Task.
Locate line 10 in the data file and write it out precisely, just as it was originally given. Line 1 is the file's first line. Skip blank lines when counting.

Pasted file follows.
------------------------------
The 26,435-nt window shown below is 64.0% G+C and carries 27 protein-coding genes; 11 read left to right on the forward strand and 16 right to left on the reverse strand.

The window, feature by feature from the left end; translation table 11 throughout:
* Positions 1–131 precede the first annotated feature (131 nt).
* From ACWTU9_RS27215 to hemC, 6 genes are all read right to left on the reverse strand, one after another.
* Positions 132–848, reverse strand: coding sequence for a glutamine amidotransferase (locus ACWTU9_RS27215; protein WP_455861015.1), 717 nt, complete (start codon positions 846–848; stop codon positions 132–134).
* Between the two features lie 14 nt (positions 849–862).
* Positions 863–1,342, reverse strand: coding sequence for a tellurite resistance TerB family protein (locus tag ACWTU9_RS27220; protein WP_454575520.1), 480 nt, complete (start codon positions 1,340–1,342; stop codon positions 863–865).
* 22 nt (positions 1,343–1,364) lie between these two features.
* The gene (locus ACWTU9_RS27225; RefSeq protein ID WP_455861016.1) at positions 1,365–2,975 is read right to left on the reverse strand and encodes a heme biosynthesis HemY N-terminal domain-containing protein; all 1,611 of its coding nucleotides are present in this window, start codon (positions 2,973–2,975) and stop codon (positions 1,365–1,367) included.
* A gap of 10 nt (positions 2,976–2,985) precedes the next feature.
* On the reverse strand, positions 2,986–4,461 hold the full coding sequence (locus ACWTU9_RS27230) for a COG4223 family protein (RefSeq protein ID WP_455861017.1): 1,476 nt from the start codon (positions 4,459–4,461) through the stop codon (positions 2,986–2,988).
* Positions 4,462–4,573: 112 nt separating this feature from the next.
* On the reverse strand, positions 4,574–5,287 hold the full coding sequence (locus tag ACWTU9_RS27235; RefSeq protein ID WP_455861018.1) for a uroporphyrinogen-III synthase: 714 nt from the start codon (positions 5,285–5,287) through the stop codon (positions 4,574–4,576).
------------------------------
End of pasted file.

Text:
* A gap of 10 nt (positions 2,976–2,985) precedes the next feature.